A venture loan is a niche loan used by private companies, often venture-backed, to get capital which is less expensive than equity.

In the article, the authors provide a list of deal terms and valuable commentary as to what is most common, in their experience.

I was surprised to learn about a “change in management default”, apparently a frequent term.  But the article covers many issues including typical loan maturities, covenants, collateral, prepayment provisions, etc.

Again, thanks to Latham & Watkins for continuing to provide helpful materials on the capital markets.

As always, please contact me to help your company to complete any capital market project.

Link to article: Checklist of Venture Loan Terms with Commentary
Google

Deal with a Slow Growth World

Dennis McCarthy – (213) 222-8260 – dennis@monarchbayassociates.com

When I posted, “Living with no growth”, I suggested that we rethink some of our widely held assumptions, which are based on continued growth.

At that time, the most common response from viewers was denial, “no growth, not my world”.

And, to be fair, there’ll be pockets of growth, no doubt, but, in general, the global economy is slowing. There’s no denying it.

So, if you run a company facing this slow to no growth environment, how do you respond? 

Specifically, how do you deal with Wall Street when earnings growth is hard to come by?

The first response of many companies is to cut costs.  Many companies, however, are already running lean and mean so there’s not much room to cut costs any more, and some costs, for example, health and workers comp insurance, just keep rising.

The related response, raising prices is probably a non-starter in the face of today’s softening demand and increased competition.

So how do you keep Wall Street happy? Here are a couple more ideas.

One. Many public companies are initiating or increasing their stock buyback programs.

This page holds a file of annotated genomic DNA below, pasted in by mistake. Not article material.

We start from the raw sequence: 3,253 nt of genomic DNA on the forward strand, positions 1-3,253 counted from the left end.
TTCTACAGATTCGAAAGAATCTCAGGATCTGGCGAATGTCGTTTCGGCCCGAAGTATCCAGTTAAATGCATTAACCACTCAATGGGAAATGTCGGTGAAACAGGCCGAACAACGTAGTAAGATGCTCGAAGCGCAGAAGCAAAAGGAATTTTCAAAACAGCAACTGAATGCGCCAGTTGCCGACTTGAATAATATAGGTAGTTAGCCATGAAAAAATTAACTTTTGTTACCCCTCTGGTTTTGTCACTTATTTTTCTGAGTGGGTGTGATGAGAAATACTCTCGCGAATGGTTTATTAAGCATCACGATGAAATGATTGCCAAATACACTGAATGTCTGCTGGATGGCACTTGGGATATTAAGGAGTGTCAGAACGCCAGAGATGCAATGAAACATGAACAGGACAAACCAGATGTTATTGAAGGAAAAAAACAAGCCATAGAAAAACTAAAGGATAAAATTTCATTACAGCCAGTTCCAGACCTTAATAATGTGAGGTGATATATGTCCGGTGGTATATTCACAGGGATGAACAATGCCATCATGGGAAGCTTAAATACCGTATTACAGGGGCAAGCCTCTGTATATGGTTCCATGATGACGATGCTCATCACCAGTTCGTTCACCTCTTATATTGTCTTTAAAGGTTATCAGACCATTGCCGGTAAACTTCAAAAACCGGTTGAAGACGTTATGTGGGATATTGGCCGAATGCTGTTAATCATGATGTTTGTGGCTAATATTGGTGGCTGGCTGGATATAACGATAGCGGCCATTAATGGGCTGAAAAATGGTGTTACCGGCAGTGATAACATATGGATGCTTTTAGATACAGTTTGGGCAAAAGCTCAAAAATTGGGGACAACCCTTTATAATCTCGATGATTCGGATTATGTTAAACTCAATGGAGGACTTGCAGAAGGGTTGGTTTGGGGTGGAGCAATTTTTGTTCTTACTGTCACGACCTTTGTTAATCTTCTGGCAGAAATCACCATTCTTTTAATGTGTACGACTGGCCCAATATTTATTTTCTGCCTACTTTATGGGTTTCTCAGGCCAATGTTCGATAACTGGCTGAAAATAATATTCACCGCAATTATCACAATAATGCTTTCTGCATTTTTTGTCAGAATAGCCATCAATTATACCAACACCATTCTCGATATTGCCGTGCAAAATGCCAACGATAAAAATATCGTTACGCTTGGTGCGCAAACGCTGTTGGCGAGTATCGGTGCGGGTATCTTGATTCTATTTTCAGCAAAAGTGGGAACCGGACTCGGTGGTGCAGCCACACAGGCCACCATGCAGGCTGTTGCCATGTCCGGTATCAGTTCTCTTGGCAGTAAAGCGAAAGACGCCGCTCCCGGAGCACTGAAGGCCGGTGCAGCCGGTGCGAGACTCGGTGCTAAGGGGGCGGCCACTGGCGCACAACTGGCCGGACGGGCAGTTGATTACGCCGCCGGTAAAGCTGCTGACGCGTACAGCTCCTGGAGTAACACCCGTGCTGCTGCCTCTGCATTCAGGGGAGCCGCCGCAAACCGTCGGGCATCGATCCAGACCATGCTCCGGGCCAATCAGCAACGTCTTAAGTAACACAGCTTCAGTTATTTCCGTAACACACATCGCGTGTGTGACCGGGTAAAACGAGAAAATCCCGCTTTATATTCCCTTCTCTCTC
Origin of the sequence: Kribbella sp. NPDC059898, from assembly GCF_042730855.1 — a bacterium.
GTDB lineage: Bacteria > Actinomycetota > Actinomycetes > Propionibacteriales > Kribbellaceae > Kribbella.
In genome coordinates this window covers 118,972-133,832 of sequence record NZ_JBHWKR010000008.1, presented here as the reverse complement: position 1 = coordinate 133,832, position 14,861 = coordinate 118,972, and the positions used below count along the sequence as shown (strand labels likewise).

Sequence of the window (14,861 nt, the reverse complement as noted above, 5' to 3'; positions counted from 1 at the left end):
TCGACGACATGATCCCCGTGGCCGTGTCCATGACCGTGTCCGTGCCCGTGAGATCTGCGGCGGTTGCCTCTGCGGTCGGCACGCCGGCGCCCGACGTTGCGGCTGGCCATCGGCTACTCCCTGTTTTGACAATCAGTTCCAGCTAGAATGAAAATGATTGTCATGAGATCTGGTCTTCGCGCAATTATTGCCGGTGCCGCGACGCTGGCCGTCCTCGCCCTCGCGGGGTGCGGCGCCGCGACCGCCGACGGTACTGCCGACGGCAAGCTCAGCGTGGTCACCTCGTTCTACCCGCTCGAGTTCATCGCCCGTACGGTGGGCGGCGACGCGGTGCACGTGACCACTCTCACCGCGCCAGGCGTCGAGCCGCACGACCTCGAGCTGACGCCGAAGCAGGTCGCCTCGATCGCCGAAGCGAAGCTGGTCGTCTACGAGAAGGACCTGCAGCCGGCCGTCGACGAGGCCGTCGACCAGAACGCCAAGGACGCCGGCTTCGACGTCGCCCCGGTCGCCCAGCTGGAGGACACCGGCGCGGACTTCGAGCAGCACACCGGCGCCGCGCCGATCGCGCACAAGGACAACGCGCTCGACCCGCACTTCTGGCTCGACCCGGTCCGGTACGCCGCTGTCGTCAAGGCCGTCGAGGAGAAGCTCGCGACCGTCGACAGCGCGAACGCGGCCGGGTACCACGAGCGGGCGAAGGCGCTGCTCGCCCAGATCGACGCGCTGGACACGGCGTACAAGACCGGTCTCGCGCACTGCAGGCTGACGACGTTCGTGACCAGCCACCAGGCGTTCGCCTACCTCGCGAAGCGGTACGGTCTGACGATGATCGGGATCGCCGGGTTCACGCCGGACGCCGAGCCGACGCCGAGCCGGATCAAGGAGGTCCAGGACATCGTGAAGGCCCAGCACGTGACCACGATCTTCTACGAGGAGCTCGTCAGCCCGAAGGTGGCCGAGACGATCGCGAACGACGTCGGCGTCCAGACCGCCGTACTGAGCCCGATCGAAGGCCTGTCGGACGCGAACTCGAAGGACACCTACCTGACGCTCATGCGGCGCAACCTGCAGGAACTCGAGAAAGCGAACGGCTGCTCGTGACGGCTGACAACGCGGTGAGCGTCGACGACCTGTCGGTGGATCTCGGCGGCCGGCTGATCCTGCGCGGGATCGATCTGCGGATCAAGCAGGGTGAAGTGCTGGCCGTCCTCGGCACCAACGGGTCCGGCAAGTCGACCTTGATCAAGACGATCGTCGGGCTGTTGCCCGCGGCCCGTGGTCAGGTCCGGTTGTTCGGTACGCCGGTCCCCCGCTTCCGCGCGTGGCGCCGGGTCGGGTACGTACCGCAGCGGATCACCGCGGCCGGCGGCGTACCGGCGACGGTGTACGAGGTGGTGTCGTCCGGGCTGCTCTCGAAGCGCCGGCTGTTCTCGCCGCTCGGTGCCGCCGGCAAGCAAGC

Last month, companies announced $45 billion in new or expanded stock buyback programs.

Two. Initiate or increase a dividend on your stock.  As I reported in my post Offer Yield Securities – What Investors Want”, increasingly, investors look for current yield if there’s slow or no growth.  And you know, with today’s low interest rate environment it doesn’t take much to offer an attractive yield. 

Three.  Your company could increase its financial leverage.  Your company could raise debt to grow or buyback equity. Borrowing rates are at record lows so you may be able to put the money to work efficiently to make this move pay.

Four. Get economies of scale by combining with another synergistic company.

If you can acquire or merge with a company at a reasonable price, you may be able to give your bottom line a boost by eliminating duplicate costs.

So, the message is, once we recognize that our environment has changed, that global growth is slowing, we can focus on practical responses

I can help you to evaluate your options and take the best actions.  Contact me now.

Visual Interest Rate History

On Youtube, next to my posts about interest rate risk such as “Behind the Headlines on Interest Rates” were a series of videos which visually chronicle the history of US Treasury interest rates along the maturity curve for the last 50 years with commentary by Dr. Donald R. van Deventer, founder of Kamakura Corporation. Displayed above is one of the videos entitled, “50 Years of Forward Rate Movements”.

In a great example of a picture is worth a thousand words, or in this case, 12,300 days of data, one can quickly sense (i) historical levels of benchmark US Treasury interest rates, (ii) the variations from the expected or classical term rate structure (which is more common than one would think), and (iii) the amazing volatility in benchmark US Treasury rates.

As my post “Behind the Headlines on Interest Rates” explains, there’s more to what a company pays in interest rates than just the benchmark US Treasury rates but this reveals the variability in those benchmarks themselves.

My thanks to Kamakura Corporation for creating these videos.  The company’s Youtube channel is www.youtube.com/user/kamakuracorporation and its website is www.kamakuraco.com.

Behind The Headlines On Interest Rates

 

The Federal Reserve announced that economic factors “are likely to warrant exceptionally low levels for the federal funds rate at least through late 2014.”

This will, no doubt, influence interest rates through this period, but this is not the sole determinant of a company’s interest rate as noted in my post “Seems Smart Now“.